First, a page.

I also don't see how this system solves the "politics" problem. I actually think it makes it even worse. People will premeditate and ploy much more, if a consensus is the only thing standing between them and power. As e result many bad decisions will be made in the name of compromise and favors.

"A camel is a horse, designed by a committee."


Self-organizing isn't hard at all. As a species, humans automatically self-organize in any group great than about 4 or 5 people.

The problem is that people self-organize to optimize some instinctual pattern, not to optimize towards business goals. The moment you start organizing towards some other goal than what we naturally do, you are no longer "self-organizing", period.

Holacracy and other mumbo jumbo choose to ignore this simple fact, and pretend like anybody can do anybody else's job and you'll find that once you start to map out how "self-organizing" organizations always work, they aren't in fact self-organized at all.

It's actually quite maddening.


I think this article highlights the real need for a managing layer. I know that many people, especially in this forum, will bristle and pop an artery just from reading that last sentence, but reality is that the problem does not lie in management, it lies with inappropriate management.

There is an interesting article, I believe from the HBR, which outlines the fallacy in today's perspective on management, especially in corporations, where the negative perspective of managers was incubated. The problem lies in that corporate culture sees management as a hierarchical and honorary title, rather than a specific task and function.

What that leads to is coders who would rather simply code and build being "promoted" to management, and hating it while also largely being unprepared for it's specific skill set, and you have managers, who, much like politicians, are more interested in the career and advancement than the actual function of managing. A managers function is to leverage, organize, and clear the path for the team they manage; their primary and sole purpose should be structure and lubrication, not micro-managing and strategic direction.


The link to Blinkracy was especially useful for providing two things:

1. A guide to introducing Holacracy to an existing organization

2. A simplified form a Holacracy that doesn't turn off people who aren't used to reading board game instructions

I highly recommend it. https://www.blinkist.com/page19/holacracy-ebook-download


"While we’ve made decent progress on understanding the workings of the system of Holacracy and capturing work/accountabilities in Glass Frog..."

Sometimes I like to imagine how my grandparents would react to phrases like this.


> "People aren’t ants (and organizations aren’t immune systems)."

Yes, see also "sociobiology", http://www.firstthings.com/article/2001/01/against-sociobiol...

"..the science correspondent of the New York Times , wrote a front page article for the newspaper, “Updating Darwin on Behavior,” outlining sociobiology’s principal claim. In the older view, Rensberger wrote, the insect societies of bees and ants and the hierarchies of monkeys were seen as “evidence for the remarkable variety of nature.” Now, however, researchers were coming to a “more profound conclusion.” Beneath the variety there lay “common behavioral patterns governed by the genes and shaped by Darwinian evolution.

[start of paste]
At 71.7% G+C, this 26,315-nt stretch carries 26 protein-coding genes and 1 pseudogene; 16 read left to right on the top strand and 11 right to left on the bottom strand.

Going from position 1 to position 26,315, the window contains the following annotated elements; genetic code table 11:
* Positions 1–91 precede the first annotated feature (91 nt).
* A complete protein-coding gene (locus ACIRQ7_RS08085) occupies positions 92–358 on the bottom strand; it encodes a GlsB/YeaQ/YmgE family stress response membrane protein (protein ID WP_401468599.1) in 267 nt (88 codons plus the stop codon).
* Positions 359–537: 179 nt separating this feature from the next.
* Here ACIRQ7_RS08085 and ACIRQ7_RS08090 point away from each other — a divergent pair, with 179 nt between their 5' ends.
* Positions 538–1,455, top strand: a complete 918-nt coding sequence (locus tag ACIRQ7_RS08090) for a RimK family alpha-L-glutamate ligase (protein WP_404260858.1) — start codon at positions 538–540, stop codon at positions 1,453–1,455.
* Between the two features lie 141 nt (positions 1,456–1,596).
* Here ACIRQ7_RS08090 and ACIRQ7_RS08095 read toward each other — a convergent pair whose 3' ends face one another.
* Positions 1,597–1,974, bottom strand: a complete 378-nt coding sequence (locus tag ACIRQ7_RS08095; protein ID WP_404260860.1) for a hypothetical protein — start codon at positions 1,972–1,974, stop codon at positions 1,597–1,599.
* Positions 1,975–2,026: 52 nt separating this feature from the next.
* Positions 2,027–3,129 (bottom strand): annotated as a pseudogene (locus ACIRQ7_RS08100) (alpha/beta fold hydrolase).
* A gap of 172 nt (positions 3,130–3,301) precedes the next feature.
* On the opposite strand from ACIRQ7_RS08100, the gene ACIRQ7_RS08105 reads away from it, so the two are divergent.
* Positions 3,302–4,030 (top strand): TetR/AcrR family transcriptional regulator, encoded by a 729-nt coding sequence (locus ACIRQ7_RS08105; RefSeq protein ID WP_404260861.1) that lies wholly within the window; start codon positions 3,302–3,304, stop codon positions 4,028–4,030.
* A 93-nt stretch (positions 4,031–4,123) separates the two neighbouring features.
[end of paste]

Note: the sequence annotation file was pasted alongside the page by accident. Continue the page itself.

..there is a book that cries out to be written -- a debunking of the whole “genomania” upon which sociobiology was largely based. Perhaps we should think of it as the astrology of the modern academy, with the fashionable microcosm now replacing the heavenly spheres. Just as mysterious emanations from celestial objects were once thought to shape character (with a role reserved for free will), so today mysterious emanations from molecular objects are thought to do the same (with a role reserved for the environment)."


I never understood the “genomania” approach, it's pretty clear that in science and technology we don't limit ourselves to the information contained in our genes, I don't see why they should have any weight either in morals or social organization.

I understand the value as descriptive tools, but even in social behaviors that may be very influenced by genes, once you are aware of those patterns they are very easy to detect and choose whether you decide to follow them or not, so even if we were 100% determined by our genes, once we learn the way in which we are determined we would be in the position to move in a different direction. Genes can't help us decide what to do, we will have to make the choice by ourselves.


Oh, this "self-organize" reminds me of a company I worked at where the management insisted on "only hiring people who are self-managing."

I realized, much later, that it was because management was completely horrible at management.

Why would a person who can manage and run themselves so well that they don't need management come to work for us?

I wasted many fewer years of my life there than some other people (including those management quacks) did, so I'm pretty happy about having escaped.